My Story

posted in: Wheatberry Design | 0

Excuse me while I tell my story, as much for myself as I transition into a new phase of the creative life as for anyone who may be curious to know my motivations and seek resonance with their own.

This is a story of how I got from here:

www.erincsmith.nearbyart.com

To here:

Identifying as a creative person is a confusing and somewhat existential thing. I had a wild imagination as a kid, drawing and writing, playing make-believe, and making up endless stories in my head. Pretty early on, I decided I was going to be an artist when I grew up. And I did. . . kind of. I have a BFA in Studio Art and English (specifically, I decided at approximately the age of 7 that I was going to be an author and illustrator; later that morphed generally into artist and writer); and an MFA in Studio Art with a focus on printmaking. I love book arts and poetry, and they form the basis of my creative work, whether or not the work actually takes book or poetic form.

For those of you unfamiliar with the fine art side of my work, I sum it up with this statement:

My imagery derives from my fascination with the stories innate in the human-made. Through close observation of the quotidian, I coax the poetic quality of otherwise overlooked aspects of life to the surface. My work hinges on metonymy: using the small and intimate to extrapolate from it weightier, more sublime narratives.

I think big, but I work small and detailed. I am awed and terrified by the simultaneous beauty and destructive power of humanity and of the earth. I think a lot about the precariousness of our current situation as human beings living in the 21st century, and I am compelled to boil this all down to the small corner of the world that I can grasp, the unravelled threads in my surroundings that I can collect and attempt to tie into the rest of the picture.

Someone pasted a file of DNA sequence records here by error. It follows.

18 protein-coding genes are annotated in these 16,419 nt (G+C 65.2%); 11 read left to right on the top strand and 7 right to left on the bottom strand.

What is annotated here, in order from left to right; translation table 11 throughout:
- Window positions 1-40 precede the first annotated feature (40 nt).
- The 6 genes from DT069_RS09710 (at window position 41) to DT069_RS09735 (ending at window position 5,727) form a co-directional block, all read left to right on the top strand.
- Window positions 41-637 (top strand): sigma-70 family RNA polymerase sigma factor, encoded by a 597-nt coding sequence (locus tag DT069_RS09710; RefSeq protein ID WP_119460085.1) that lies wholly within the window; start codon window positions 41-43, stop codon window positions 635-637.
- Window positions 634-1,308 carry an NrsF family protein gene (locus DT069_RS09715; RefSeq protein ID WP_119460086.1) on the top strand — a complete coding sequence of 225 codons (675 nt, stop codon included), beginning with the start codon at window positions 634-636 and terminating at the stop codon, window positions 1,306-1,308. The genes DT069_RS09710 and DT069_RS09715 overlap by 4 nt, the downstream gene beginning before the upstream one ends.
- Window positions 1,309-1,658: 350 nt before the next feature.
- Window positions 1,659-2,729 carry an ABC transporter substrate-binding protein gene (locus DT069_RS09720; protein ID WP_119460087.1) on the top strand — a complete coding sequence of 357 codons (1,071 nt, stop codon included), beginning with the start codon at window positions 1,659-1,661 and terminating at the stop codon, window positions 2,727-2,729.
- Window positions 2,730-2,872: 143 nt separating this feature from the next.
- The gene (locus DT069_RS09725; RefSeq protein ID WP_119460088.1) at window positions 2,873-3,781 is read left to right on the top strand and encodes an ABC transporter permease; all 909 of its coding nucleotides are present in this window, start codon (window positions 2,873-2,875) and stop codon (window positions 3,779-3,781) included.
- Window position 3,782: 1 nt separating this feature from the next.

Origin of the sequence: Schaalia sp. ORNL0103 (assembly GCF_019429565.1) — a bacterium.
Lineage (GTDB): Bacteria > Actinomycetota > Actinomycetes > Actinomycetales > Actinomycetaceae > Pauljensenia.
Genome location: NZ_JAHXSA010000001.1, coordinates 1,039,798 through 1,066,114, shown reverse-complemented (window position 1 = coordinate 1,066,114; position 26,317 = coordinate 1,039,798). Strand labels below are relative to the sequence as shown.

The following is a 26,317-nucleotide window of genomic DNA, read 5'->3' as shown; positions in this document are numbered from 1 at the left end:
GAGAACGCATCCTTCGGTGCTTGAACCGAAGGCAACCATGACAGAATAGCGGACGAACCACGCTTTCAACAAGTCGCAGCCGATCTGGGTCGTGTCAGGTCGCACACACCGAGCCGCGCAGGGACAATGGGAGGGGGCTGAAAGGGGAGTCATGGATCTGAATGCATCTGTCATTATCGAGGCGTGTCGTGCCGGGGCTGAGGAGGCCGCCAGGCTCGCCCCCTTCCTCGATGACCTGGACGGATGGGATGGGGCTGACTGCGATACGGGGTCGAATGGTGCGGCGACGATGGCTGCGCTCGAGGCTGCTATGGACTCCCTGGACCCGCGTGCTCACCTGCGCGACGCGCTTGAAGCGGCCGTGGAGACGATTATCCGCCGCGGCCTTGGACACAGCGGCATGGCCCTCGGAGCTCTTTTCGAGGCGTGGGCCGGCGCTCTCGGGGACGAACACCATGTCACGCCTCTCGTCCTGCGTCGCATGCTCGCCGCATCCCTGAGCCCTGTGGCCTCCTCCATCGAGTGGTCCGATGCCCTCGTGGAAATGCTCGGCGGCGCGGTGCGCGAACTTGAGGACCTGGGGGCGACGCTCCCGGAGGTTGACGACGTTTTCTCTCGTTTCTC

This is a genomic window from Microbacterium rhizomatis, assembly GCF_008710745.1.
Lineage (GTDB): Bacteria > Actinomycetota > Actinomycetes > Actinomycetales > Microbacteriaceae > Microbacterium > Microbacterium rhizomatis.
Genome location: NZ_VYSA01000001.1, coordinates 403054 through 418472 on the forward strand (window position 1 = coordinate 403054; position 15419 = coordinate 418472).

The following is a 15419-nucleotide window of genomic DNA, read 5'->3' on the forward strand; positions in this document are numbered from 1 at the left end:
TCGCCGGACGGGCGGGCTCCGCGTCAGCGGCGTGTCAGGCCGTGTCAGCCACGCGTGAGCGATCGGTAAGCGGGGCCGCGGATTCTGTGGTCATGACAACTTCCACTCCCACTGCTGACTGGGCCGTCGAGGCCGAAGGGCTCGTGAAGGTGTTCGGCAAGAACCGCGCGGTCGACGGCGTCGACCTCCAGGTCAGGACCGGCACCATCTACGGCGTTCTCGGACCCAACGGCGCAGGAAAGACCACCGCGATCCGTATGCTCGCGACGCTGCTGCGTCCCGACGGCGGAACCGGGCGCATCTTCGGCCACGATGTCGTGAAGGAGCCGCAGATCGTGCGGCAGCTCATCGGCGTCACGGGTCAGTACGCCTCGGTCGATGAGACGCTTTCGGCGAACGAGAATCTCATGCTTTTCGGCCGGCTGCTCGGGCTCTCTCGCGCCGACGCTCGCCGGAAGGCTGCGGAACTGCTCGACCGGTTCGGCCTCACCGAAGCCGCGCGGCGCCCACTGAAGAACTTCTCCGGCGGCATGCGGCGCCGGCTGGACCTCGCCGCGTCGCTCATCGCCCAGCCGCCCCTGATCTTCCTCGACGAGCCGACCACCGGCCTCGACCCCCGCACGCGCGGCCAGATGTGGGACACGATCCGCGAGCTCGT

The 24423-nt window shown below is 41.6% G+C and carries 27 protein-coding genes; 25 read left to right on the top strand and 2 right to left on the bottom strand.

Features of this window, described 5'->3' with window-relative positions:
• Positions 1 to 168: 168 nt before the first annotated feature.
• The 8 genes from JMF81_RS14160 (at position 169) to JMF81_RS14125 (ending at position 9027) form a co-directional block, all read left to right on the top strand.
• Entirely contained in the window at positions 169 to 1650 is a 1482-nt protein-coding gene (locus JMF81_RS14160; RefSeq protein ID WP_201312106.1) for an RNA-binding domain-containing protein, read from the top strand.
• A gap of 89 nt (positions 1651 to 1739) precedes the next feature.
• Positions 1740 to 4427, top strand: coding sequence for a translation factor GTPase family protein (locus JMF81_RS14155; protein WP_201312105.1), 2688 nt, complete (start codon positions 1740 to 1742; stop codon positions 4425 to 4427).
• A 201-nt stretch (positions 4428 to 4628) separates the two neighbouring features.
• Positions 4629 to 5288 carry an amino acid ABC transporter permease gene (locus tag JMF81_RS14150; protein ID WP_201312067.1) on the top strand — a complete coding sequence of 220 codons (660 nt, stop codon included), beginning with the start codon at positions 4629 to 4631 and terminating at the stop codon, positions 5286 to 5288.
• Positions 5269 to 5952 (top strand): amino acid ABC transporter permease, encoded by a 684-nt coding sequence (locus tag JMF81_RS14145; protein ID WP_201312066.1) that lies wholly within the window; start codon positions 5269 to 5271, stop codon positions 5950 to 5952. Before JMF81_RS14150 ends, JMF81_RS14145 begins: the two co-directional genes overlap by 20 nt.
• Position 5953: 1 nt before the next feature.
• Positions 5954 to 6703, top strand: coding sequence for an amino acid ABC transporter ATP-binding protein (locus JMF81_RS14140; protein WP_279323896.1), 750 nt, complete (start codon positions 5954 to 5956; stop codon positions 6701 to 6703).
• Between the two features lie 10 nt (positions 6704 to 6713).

Herein lies my foundation. I realized through my explorations in graduate school, however, that though I purported to be seeking connection through my work, I could only see self-isolation and a certain exclusivity dogging me through a career as a working artist. I knew I needed to be creative in order to feel fulfilled, but even more than that, I needed to move beyond metaphorical and poetic connectivity and plug into an actual community – a community as ardent as I am about sustaining and appreciating life of all forms on this planet.

I found that community in Portland. There are many vibrant people here who care deeply about leading a life that is true to whatever course they feel holds integrity and resonates with their passions. They work hard to do it but they also know they can only do it with the support of others. Immediately, I was inspired to plug in and do my part to support some of the collective goals I could feel implicitly connecting the people I met – goals to do with community resilience, sustainability, intentional living, and generally making space for possibilities beyond the status quo.

All my explorations in grad school helped me hone my artist’s statement to understand where my creative drive came from, but it also taught me that this drive pushes me beyond what art can provide in my life. Much as my thinking is embedded in metaphor, I am also a hands-on and practical person. I need to see change and impact. I want results. How could I use my skills to do something with more immediate and direct results than those of the fine-art world?

I found the answer, or at least part of it, in graphic design. As a printmaker and letterpress artist, the principles came naturally to me – much of printmaking being the precursor the modern-day graphic design and typography. And I could make things for people in whose missions and causes I believed in. Through visually impactful imagery, I could help further more physically substantial missions—growing food for people, teaching people centeredness and awareness through yoga, creating alternative energy sources.